In one embodiment, storage elements 155 of block map latches 135 stores the corresponding physical block address for each of the logical blocks. If a logical block address has not been allocated, the corresponding physical address may contain a string of “1”s. In one embodiment, each logical block address (Z) contains n bits and each physical block address (Z′) contains n+1 bits. The additional bit in the physical block address indicates that physical memory 13 contains more physical space than users' logical address space. The additional physical blocks allow efficient memory allocation; because logical addressing may remain unaffected even if a few physical blocks turn bad or dirty. In other scenarios, alternative addressing schemes may be used where the logical block address may contain more or equal bits as the physical block address.
As shown in
Referring back to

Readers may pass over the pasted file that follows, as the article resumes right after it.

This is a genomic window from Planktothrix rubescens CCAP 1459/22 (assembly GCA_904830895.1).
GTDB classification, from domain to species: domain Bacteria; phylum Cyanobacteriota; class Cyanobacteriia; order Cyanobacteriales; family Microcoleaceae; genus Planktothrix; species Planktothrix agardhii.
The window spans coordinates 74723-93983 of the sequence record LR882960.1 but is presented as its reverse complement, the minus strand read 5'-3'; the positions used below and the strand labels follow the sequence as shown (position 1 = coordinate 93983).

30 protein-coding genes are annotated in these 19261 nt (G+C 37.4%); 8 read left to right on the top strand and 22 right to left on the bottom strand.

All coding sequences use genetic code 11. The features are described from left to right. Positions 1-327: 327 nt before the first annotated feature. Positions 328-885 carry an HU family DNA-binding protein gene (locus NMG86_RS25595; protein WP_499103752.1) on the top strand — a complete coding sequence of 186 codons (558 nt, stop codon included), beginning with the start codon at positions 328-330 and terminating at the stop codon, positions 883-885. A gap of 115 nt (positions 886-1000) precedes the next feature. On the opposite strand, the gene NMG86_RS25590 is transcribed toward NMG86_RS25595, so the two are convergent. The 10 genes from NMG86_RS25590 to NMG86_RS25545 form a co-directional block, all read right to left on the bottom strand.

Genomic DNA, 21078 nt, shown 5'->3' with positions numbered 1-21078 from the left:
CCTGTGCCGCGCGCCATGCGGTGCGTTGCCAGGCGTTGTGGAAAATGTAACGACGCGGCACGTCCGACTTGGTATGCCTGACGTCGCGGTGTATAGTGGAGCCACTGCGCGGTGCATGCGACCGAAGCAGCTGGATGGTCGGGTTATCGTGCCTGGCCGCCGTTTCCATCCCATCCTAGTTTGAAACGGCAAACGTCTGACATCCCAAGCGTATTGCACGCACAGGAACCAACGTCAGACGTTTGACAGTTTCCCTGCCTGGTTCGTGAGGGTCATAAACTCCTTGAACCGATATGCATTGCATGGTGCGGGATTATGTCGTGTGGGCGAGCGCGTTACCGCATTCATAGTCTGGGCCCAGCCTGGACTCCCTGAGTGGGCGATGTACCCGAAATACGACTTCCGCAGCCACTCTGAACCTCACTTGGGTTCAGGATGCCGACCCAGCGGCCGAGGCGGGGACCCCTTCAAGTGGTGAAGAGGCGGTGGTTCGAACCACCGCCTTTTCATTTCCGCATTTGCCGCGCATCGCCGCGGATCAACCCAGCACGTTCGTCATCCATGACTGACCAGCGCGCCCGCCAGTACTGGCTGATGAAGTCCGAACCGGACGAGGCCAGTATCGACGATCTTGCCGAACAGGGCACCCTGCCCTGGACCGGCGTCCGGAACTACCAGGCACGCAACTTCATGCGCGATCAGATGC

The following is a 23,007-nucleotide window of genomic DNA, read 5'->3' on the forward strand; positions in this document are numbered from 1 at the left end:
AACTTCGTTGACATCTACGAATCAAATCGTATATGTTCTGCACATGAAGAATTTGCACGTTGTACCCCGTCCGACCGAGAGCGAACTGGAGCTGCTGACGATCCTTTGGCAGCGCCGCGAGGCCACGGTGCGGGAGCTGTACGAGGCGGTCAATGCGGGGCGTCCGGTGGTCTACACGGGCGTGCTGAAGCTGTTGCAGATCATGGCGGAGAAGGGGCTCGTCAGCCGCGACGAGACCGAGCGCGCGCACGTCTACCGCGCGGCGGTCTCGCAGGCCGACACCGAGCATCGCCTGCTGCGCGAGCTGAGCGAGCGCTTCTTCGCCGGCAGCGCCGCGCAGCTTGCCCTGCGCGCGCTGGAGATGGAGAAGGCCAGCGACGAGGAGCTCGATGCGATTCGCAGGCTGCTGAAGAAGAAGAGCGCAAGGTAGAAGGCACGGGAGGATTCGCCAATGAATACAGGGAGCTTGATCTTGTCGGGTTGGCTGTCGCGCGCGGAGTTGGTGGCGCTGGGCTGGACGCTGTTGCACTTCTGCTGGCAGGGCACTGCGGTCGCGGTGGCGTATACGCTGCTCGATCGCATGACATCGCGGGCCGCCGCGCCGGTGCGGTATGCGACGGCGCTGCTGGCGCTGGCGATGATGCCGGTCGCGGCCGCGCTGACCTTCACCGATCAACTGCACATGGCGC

If a block is determined to be neither bad nor dirty, the block may be usable. The term “usable” means that the block is either available or allocated. Controller 12 updates storage elements 155 of block map latches 135 with the information obtained from block information unit 160 (360). The information may include address mapping information containing the physical address of the current block and a corresponding logical address. Controller 12 then updates storage element 165 of block status latches 145 (370). Controller 12 may mark available status field 43 of the current block as available. Thereafter, controller 12 increments the block counter by one (380) to proceed to the next physical block. Controller 12 repeats the above operation (320-380) until all of the physical blocks have been processed (390). After all of the physical blocks have been processed, block alterable memory 15 is ready for use.